10. Stunted:"slowed or stopped abnormally in growth or development." (Dictionary.com) "The common goldfish, so popular on fairgrounds, are among the largest, and they are capable of reaching over 18 inches and 10 pounds. Even the smallest breeds can reach between 4 and 7 inches" (http://www.tfhmagazine.com/details/articles/goldfish-myths-debunked.htm) "common goldfish can reach up to 10″ and fancy goldfish can reach up to 8″" (Can't post, from another forum)
  11. On second glance, yes it probably is. Oops. Here's a better one from my LFS He was raised in a pond with a bunch of other fish, he wasn't alone. He is approx. 2-3 inches from the glass. What conditions were the fish in the studies raised in? How long were they in poor conditions? What were they fed and how often were they fed, how often and how big were water changes, were there any, what's the tank/pond size, how many others were in there, whats the oxygenation level, were they ever sick if so with what? Assuming that the fish were in perfect conditions and then lived to be that age is extremely naive.
  12. Exactly. Assuming that an owner doesn't know which fish is which and is mistaking them is ridiculous. 7 inches might be okay for fancies but in a proper environment, commons and comets will grow much larger, they will also live longer than 6 years. Normal Albino Iridescent Shark/Albino Shark Catfish (Pangasianodon hypophthalmus)-Note the straight spine. Stunted Albino Iridescent Shark (on left, normal juvenile on right)-Note the extreme curve to the spine Normal Redtail Catfish (Phractocephalus hemioliopterus)-Straight, even slope from dorsal down to tail. Stunted Redtail Catfish- Dips in topline between dorsal and adipose and adipose to caudal fin. Lack of muscle along caudal peduncle. Proportions between head and body are skewed. And some full grown goldfish: I don't think that's 7 inches in body length.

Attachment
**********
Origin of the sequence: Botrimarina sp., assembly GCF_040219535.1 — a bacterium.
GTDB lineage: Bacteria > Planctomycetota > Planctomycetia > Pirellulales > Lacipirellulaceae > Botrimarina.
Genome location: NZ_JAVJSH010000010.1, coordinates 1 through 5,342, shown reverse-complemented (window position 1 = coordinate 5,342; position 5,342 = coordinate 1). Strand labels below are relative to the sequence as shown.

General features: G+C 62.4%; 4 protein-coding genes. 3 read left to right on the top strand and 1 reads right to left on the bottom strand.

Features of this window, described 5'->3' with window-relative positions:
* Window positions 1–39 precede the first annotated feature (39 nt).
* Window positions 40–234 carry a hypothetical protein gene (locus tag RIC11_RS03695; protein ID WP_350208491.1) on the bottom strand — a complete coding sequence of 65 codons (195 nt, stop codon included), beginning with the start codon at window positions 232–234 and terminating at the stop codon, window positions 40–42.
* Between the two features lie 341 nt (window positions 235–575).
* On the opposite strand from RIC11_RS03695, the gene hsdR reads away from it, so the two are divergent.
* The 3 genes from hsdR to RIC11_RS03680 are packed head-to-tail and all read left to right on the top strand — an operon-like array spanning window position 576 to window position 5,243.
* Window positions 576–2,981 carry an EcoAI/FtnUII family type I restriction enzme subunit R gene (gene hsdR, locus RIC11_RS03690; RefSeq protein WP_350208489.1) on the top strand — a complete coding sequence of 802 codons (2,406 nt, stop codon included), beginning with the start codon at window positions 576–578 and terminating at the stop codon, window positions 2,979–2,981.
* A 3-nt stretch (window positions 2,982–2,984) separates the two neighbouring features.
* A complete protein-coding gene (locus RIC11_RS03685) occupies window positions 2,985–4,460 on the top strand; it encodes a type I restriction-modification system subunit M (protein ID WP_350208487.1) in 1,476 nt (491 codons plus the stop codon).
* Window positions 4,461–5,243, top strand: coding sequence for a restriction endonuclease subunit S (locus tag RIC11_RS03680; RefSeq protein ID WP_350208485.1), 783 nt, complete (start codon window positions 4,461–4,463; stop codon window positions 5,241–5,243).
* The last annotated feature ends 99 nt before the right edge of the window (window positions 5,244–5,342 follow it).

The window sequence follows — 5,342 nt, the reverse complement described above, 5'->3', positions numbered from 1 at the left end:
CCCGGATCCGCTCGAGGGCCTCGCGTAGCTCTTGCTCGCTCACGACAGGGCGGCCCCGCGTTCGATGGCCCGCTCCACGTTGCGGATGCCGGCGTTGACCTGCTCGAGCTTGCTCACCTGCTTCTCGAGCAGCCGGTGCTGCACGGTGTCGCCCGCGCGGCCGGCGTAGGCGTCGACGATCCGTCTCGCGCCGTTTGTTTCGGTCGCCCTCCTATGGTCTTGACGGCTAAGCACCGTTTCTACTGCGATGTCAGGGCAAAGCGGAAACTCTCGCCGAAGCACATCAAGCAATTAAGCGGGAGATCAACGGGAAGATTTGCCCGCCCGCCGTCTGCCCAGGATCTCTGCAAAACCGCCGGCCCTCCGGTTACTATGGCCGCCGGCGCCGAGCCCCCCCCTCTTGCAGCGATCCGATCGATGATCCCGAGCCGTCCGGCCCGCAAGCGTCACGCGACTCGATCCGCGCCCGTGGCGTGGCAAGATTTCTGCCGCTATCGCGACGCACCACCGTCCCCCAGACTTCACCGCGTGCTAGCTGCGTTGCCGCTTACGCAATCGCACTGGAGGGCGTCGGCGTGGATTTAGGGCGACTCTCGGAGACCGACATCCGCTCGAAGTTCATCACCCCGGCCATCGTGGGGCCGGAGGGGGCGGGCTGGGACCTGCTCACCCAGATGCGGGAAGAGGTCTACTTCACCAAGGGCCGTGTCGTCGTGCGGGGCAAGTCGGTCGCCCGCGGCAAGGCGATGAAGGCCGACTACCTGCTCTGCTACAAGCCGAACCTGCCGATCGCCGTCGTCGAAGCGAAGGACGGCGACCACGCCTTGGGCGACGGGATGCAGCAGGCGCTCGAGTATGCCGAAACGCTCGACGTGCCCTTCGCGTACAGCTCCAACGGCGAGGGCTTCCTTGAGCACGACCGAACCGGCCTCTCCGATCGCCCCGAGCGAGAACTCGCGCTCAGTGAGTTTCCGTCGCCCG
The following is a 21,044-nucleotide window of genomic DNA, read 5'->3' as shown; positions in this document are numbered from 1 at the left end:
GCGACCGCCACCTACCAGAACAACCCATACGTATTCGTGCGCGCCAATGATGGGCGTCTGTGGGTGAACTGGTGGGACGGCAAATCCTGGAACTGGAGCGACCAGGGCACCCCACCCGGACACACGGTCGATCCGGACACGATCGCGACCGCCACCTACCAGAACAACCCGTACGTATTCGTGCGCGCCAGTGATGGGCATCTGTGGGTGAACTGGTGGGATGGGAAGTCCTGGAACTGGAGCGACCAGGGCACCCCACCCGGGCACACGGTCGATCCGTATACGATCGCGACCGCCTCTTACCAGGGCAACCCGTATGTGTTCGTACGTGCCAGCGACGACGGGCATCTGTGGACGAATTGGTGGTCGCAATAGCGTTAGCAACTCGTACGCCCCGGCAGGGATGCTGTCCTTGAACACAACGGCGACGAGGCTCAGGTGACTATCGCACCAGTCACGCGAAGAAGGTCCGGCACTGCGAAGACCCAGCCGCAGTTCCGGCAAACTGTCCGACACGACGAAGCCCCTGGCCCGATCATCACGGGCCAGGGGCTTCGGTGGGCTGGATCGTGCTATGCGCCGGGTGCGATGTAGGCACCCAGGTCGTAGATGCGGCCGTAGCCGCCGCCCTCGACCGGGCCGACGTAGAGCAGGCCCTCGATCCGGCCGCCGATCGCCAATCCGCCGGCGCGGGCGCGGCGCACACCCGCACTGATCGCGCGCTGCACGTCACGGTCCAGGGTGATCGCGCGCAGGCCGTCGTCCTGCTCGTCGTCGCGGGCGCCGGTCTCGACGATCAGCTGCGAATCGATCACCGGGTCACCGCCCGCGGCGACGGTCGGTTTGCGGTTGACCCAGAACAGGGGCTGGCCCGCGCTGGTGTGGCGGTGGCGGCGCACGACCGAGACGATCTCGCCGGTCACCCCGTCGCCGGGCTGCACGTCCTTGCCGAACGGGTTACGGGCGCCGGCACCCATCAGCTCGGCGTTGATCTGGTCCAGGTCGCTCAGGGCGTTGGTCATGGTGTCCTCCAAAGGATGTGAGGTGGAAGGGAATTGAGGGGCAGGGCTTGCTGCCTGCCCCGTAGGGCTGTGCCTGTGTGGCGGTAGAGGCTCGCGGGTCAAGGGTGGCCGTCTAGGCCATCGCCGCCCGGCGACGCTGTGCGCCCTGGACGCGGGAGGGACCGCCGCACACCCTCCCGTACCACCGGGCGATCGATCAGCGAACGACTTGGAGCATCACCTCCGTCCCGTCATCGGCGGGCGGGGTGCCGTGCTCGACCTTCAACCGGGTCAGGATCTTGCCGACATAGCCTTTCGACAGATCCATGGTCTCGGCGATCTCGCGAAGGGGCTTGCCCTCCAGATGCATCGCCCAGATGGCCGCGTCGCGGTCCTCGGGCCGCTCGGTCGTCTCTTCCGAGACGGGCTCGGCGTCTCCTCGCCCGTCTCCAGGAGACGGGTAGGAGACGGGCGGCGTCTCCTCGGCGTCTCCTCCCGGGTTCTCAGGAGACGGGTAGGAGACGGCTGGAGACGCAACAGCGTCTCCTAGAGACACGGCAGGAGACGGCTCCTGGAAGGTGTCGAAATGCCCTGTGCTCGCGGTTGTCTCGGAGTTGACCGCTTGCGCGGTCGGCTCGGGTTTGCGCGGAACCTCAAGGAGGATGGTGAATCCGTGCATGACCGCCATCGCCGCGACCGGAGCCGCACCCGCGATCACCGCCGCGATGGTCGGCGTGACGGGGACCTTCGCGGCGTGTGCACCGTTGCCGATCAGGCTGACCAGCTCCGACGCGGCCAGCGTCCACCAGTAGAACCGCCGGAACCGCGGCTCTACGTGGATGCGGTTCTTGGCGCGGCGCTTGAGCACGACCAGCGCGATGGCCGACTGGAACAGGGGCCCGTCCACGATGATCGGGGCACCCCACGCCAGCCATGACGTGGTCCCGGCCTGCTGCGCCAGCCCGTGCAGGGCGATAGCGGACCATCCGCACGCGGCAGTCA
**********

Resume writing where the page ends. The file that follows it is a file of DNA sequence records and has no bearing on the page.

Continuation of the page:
13. They have the potential to grow large yes, but they are very likely to have been stunted. They stunt their growth when given stressors. If a feeder tank at a chain store is not a stressor I don't know what is. How many people have looked bred and raised their own common in a proper environment and compared it's growth to a fish that is purchased as a feeder that should be the same age (using a sizing chart as reference for it's supposed age) and grown them both to full size to see which gets larger/lives longer? If you go by the research article you provided originally, they are only supposed to grow to around 7 inches but up to 23. 7 inches is not full size but how many keepers here own a fish that has grown to more than 20 inches? Was that fish the 6 years the studies are saying most are when they die? The evidence there is fairly lax so I don't think that anyone should base life expectancy on that when many, many fish have out lived that.
  14. cont. In short, growth hormone is suppressed and altered by "stressors" in an environment. It is extremely possible that the normal growth hormone is altered to become a stunting hormone. Saying that a normal common bred solely for food as a feeder is not potentially stunted is as false as saying ammonia in an aquarium doesn't exist. (I posted the above because I was running low on edit time and had to fix a thing with the link. I couldn't go back and re-edit it to add to it)
  15. I will admit that further research into the topic led me to find that a growth stunting hormone isn't really the right wording for it and while scientific evidence is lacking on the topic, a similar hormone exists. Read more here: http://www.seriouslyfish.com/stunted-growth-means-stunted-lives/